Chimpanzees are more or less the exact opposite of bonobos. They are patriarchal, warlike, and rape is more likely than a promiscuous quicky in the trees. Given their DNA proximity to our own and the fact that we discovered them first (bonobos live in very remote areas in Africa), Ryan and Jetha argue that these factors have contributed to a scientific view of the natural human as being innately patriarchal and warlike. If we had discovered bonobos first, then we might see ourselves differently.
The latter chapters also include some fascinating discussion on human sexuality specifically. Their argument is that female copulatory vocalization promotes sperm competition by attracting other males. The male penis specifically seems to be adapted for sperm competition as the vacuum it forms while inside the vagina can push out previous ejaculates, but when the penis ejaculates it shrinks slightly enough to break the seal.
This area of the book is fascinating, but from the little I have researched about these topics outside the book, there are many competing theories on the various aspects of human sexuality. As with the rest of the book, there are scientists who argue that these mechanics exist to reinforce pair-bonding (monogamy).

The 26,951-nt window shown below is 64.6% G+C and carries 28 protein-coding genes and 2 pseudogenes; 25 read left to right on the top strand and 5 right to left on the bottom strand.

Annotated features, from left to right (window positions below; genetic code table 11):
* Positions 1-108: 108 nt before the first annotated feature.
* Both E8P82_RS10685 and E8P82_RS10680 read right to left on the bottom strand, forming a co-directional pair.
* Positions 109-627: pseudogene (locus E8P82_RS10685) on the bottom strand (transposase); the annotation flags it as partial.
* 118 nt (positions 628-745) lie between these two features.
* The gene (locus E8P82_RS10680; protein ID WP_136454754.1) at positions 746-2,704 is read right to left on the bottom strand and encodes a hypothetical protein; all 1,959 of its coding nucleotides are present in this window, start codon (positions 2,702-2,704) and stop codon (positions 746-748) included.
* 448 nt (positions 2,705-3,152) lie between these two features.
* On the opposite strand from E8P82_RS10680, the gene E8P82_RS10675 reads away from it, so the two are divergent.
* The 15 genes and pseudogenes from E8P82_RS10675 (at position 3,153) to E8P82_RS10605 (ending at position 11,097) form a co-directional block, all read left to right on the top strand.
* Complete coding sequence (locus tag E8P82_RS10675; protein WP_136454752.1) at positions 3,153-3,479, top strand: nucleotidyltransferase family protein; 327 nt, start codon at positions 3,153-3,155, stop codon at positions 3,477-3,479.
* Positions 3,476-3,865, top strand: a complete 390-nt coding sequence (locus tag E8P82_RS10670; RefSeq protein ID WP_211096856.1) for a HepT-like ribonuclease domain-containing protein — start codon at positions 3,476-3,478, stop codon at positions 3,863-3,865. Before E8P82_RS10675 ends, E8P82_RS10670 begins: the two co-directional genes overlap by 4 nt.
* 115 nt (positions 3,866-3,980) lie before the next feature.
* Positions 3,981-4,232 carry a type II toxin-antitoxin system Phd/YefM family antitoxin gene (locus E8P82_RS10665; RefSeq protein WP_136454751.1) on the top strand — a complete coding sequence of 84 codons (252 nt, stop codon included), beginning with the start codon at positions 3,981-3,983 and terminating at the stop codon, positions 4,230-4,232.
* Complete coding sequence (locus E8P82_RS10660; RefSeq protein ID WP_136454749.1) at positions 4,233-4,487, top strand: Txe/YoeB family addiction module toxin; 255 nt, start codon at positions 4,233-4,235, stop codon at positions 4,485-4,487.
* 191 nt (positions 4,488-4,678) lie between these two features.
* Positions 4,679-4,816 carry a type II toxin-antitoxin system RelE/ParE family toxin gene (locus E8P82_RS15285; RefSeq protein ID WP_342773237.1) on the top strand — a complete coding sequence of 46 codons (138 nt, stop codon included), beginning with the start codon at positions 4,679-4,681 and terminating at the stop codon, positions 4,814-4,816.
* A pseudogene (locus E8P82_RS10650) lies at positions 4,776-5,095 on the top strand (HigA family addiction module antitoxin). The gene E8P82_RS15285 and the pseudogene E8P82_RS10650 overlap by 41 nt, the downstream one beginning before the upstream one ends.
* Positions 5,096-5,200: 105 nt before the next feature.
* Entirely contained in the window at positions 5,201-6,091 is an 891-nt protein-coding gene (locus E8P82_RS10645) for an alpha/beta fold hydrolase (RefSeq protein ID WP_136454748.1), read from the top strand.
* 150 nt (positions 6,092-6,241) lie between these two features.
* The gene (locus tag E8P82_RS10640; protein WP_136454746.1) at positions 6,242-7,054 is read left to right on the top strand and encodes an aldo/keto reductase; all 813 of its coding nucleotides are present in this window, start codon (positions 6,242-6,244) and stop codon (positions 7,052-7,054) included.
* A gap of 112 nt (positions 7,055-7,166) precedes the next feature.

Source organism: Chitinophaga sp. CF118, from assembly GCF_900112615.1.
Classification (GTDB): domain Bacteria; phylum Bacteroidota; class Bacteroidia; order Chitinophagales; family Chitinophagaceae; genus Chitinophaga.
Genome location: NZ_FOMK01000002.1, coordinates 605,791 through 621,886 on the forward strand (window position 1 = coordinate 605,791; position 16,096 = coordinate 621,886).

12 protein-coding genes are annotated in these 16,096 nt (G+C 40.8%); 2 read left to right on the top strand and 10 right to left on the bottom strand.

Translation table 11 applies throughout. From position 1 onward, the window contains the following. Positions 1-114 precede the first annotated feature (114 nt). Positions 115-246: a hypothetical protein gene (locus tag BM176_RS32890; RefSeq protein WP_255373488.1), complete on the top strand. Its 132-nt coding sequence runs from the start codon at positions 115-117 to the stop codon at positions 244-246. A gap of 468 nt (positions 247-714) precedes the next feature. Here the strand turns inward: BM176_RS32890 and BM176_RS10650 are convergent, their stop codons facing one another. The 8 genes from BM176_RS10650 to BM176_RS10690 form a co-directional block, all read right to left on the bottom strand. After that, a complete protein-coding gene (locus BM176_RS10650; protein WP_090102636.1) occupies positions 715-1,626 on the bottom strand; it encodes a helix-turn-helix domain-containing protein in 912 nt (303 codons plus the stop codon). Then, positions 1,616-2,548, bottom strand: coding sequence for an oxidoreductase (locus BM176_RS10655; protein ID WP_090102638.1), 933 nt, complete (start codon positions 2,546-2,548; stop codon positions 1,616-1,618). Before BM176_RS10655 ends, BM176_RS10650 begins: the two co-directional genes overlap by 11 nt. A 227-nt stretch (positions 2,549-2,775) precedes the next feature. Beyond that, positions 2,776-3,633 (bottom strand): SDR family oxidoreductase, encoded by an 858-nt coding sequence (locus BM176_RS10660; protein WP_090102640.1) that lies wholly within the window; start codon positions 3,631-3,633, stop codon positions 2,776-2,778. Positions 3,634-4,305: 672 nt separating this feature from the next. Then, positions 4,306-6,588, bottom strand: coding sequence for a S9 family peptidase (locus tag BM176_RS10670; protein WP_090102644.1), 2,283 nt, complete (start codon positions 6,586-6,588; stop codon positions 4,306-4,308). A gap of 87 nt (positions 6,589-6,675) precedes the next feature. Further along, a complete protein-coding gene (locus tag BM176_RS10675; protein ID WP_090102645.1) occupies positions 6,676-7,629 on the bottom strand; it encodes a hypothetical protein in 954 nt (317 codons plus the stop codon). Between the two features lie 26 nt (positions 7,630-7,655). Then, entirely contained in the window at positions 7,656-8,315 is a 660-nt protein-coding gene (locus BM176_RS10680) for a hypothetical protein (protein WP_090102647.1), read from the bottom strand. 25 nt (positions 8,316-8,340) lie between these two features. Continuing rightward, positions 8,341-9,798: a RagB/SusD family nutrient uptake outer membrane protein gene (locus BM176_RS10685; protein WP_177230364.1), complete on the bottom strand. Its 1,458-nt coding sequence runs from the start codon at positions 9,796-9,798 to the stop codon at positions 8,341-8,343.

I am no expert, but Sex at Dawn has convinced me to reconsider marriage and monogamy from a purely cultural perspective. Their arguments make a lot of sense. That’s not to say I am going to outright avoid marriage for the rest of my life or that I think it is silly to get married at all, but I do believe we need a more open dialogue about marriage and relationships, possibly entertaining the idea that we aren’t monogamous creatures. As Ryan and Jetha say, “We aren’t designed to make each other miserable.” I couldn’t agree more.